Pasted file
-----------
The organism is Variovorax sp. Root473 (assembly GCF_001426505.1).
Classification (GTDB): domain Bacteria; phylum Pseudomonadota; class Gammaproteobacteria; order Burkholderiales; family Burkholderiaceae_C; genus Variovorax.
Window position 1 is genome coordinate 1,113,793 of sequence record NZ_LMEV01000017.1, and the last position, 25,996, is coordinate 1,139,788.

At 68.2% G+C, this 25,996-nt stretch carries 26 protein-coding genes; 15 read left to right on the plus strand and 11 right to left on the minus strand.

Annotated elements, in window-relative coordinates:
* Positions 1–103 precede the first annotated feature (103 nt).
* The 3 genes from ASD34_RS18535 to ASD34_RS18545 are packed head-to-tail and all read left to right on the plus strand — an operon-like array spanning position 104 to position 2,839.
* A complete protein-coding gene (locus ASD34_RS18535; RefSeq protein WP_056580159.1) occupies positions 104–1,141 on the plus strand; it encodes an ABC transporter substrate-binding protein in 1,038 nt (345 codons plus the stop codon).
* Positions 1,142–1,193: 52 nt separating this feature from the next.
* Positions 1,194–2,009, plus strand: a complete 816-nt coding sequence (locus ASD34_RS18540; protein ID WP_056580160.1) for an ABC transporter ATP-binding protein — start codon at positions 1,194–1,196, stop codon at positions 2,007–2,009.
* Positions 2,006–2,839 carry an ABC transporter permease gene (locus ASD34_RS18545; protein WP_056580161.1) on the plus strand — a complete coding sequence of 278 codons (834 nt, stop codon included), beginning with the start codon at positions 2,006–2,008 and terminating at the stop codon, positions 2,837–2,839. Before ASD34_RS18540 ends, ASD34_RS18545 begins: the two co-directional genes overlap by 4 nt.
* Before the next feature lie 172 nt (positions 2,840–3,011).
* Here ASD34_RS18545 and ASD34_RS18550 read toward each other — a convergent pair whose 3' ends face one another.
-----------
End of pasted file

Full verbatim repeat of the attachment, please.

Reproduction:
The organism is Variovorax sp. Root473 (assembly GCF_001426505.1).
Classification (GTDB): domain Bacteria; phylum Pseudomonadota; class Gammaproteobacteria; order Burkholderiales; family Burkholderiaceae_C; genus Variovorax.
Window position 1 is genome coordinate 1,113,793 of sequence record NZ_LMEV01000017.1, and the last position, 25,996, is coordinate 1,139,788.

At 68.2% G+C, this 25,996-nt stretch carries 26 protein-coding genes; 15 read left to right on the plus strand and 11 right to left on the minus strand.

Annotated elements, in window-relative coordinates:
* Positions 1–103 precede the first annotated feature (103 nt).
* The 3 genes from ASD34_RS18535 to ASD34_RS18545 are packed head-to-tail and all read left to right on the plus strand — an operon-like array spanning position 104 to position 2,839.
* A complete protein-coding gene (locus ASD34_RS18535; RefSeq protein WP_056580159.1) occupies positions 104–1,141 on the plus strand; it encodes an ABC transporter substrate-binding protein in 1,038 nt (345 codons plus the stop codon).
* Positions 1,142–1,193: 52 nt separating this feature from the next.
* Positions 1,194–2,009, plus strand: a complete 816-nt coding sequence (locus ASD34_RS18540; protein ID WP_056580160.1) for an ABC transporter ATP-binding protein — start codon at positions 1,194–1,196, stop codon at positions 2,007–2,009.
* Positions 2,006–2,839 carry an ABC transporter permease gene (locus ASD34_RS18545; protein WP_056580161.1) on the plus strand — a complete coding sequence of 278 codons (834 nt, stop codon included), beginning with the start codon at positions 2,006–2,008 and terminating at the stop codon, positions 2,837–2,839. Before ASD34_RS18540 ends, ASD34_RS18545 begins: the two co-directional genes overlap by 4 nt.
* Before the next feature lie 172 nt (positions 2,840–3,011).
* Here ASD34_RS18545 and ASD34_RS18550 read toward each other — a convergent pair whose 3' ends face one another.